O. Henry came
sometime in the 1880s to collect subscriptions for The Rolling
Stone. Mrs. Dora Reagan, granddaughter of Captain Charles Nimitz,
recalled hearing her grandfather tell of O. Henry spending days
at the Nimitz Hotel.
Just about everyone who likes to read has his or her favorite O.
Henry story. My favorite, "A Chaparral Prince," came from that that
road trip to Fredericksburg.
The story, in brief, is about Lena Hildesmuller, an 11 year old
girl from Fredericksburg
sent to work as a kitchen maid 30 miles away at the Quarrymen's
Hotel. She worked hard; too hard for a little girl "no bigger than
a frankfurter." Her only source of enjoyment, in fact the only thing
that kept her going, was spending her evenings with Grimm.
Then one night Mrs. Maloney, the lady who ran the hotel, took Grimm
away. Mrs. Maloney, who was mean as a rattlesnake, claimed it was
not good for servants to read stories about children lost in enchanted
forests and gallant princes who rescued maidens from the witch's
Servants needed their rest, so no more Grimm.
Unable to carry on without Grimm, Lena wrote a letter begging her
mother to come and get her. Otherwise Lena planned to drown herself
in the river.
But the letter fell into the hands of an outlaw named Hondo Bill
who, along with and his gang, robbed the Fredericksburg
Hondo Bill was a tall, strong man with a soft voice, a rough unshaven
face and a fondness for schnapps.
During the robbery, Fritz the mail wagon driver tried to shield
Lena's letter, but Hondo Bill, his curiosity aroused, opened it.
The letter was written in German. Hondo Bill forced Fritz to translate
it into English.
Before making his getaway, Hondo Bill tied Fritz to a tree. Fritz
fell asleep only to be awakened several hours later by Hondo Bill.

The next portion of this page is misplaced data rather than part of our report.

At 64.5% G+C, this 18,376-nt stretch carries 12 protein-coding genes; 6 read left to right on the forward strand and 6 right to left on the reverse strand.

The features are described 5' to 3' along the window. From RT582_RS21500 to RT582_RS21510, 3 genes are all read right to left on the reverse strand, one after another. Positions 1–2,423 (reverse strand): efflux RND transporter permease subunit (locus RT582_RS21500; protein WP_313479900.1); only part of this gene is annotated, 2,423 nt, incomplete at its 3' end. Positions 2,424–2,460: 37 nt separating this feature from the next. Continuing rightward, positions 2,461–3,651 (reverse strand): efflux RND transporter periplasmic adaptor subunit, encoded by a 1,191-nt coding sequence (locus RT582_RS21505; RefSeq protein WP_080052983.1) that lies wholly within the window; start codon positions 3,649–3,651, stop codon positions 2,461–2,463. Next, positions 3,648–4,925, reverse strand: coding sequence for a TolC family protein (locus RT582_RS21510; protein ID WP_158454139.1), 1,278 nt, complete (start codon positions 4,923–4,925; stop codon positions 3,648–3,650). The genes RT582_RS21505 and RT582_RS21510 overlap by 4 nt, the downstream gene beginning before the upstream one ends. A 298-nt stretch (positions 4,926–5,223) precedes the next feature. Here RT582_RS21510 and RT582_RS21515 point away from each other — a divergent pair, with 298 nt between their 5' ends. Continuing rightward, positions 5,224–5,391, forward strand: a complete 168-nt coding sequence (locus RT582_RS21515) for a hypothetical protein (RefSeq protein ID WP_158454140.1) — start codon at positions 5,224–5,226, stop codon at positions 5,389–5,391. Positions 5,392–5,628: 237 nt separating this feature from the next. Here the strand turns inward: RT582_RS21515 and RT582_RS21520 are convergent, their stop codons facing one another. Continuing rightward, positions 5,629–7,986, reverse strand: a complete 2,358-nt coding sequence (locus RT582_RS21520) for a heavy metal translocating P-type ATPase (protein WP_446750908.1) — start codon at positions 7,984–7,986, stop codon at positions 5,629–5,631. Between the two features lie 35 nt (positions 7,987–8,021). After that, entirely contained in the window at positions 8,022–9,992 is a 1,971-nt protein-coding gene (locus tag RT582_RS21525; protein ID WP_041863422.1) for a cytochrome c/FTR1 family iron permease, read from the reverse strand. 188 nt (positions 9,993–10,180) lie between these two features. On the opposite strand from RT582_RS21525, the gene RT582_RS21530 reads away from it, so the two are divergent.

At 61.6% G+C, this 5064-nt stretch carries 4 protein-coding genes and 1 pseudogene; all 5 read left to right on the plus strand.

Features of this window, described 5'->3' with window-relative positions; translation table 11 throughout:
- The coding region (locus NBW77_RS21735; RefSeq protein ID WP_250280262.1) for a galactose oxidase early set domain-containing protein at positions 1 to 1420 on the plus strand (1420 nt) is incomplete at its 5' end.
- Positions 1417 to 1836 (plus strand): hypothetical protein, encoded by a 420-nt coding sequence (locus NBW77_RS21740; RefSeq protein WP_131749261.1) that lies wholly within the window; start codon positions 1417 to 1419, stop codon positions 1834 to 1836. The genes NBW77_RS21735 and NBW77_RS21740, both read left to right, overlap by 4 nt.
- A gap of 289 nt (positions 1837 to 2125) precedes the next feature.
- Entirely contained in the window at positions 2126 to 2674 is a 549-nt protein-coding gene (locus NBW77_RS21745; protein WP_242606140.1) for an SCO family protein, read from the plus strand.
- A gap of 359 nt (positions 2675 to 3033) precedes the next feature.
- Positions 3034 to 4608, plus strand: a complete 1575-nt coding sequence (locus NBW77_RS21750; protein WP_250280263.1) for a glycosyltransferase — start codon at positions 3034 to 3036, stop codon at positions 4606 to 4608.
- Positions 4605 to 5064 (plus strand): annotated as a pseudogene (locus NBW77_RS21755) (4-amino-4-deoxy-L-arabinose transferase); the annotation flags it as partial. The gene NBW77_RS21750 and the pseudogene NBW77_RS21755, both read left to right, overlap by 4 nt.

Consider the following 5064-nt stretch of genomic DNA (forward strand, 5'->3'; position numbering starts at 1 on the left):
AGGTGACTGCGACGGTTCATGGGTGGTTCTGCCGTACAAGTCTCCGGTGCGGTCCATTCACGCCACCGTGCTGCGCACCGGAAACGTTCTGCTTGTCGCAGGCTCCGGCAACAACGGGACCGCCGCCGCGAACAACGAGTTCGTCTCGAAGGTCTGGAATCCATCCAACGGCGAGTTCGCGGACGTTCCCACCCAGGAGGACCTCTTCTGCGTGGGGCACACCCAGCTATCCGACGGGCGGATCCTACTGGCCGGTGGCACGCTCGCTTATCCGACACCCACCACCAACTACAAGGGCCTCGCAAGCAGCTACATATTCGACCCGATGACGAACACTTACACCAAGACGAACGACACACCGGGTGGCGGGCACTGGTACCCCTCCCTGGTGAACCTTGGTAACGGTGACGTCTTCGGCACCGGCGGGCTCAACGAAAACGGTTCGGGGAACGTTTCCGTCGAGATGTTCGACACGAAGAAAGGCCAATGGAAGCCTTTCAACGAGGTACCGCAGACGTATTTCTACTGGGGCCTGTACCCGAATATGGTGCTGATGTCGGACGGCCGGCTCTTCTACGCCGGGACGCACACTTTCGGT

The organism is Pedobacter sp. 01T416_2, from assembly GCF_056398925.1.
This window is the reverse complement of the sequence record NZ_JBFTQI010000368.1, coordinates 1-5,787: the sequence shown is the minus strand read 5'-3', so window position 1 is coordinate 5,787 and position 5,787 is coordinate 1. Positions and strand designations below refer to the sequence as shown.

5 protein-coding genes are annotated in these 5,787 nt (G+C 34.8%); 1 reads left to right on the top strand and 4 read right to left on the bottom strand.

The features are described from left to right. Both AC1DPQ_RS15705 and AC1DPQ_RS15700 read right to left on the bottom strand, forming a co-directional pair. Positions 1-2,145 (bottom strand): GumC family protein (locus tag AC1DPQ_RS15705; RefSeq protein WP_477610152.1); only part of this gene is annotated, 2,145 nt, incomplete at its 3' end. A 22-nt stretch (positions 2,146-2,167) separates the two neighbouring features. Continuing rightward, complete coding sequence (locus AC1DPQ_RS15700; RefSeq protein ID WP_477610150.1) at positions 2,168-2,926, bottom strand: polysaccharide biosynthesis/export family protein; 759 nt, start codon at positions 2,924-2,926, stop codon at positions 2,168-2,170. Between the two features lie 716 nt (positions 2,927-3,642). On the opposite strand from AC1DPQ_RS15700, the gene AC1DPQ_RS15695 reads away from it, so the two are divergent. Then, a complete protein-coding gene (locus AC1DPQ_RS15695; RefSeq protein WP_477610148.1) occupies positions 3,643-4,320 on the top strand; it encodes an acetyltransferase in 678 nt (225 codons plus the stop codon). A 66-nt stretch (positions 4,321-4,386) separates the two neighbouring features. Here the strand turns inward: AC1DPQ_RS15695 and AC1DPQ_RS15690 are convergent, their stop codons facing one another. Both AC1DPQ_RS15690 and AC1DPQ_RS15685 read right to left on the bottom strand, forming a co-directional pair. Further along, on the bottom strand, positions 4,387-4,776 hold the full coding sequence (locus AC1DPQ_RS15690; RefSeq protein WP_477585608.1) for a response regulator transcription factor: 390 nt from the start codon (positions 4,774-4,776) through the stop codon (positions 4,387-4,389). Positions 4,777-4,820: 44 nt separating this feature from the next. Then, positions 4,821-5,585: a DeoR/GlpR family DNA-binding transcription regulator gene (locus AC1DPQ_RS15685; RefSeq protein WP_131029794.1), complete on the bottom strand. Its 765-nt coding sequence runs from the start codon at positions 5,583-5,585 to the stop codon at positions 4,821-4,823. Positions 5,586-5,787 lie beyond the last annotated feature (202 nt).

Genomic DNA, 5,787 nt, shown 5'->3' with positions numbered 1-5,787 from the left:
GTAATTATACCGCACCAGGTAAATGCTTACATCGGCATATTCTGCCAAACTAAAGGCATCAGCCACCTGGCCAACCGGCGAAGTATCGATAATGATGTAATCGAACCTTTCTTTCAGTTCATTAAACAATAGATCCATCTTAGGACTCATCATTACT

"Hit it out for home, Dutch," Hondo Bill commanded, untying the
driver, shoving him into the wagon seat and placing the reins in
his hands. "You've given us lots of trouble and we're pleased to
see the back of your neck."
When Fritz arrived in Fredericksburg,
Frau Hildesmuller asked Fritz if he had news from her daughter Lena.
Fritz told her about the letter.
Believing Lena may have drowned, Frau Hildesmuller began to cry.
Then she heard a faint voice coming from the rear of Fritz's wagon.
There was little Lena, half asleep, hidden among the mail sacks.
Frau Hildesmuller's sobs turned to tears of joy.
No one was more surprised to see Lena than Fritz. "How did you get
in the wagon?" he asked.
"The prince brought me," Lena replied. "I always knew he would.
Last night he came with his armed knights and captured the ogre's
castle. They broke the dishes and kicked down the door. They pitched
Mr. Maloney into a rain barrel and threw flour all over Mrs. Maloney.
Then the prince came up, wrapped me in bedclothes and carried me
away. He was tall and strong. His face was rough as a scrubbing
brush. He had a soft, kind voice, and he smelled like schnapps.
I fell asleep in his arms and woke up here."
"Rubbish," cried Fritz. "Fairy Tales."
"The prince brought me," Lena said.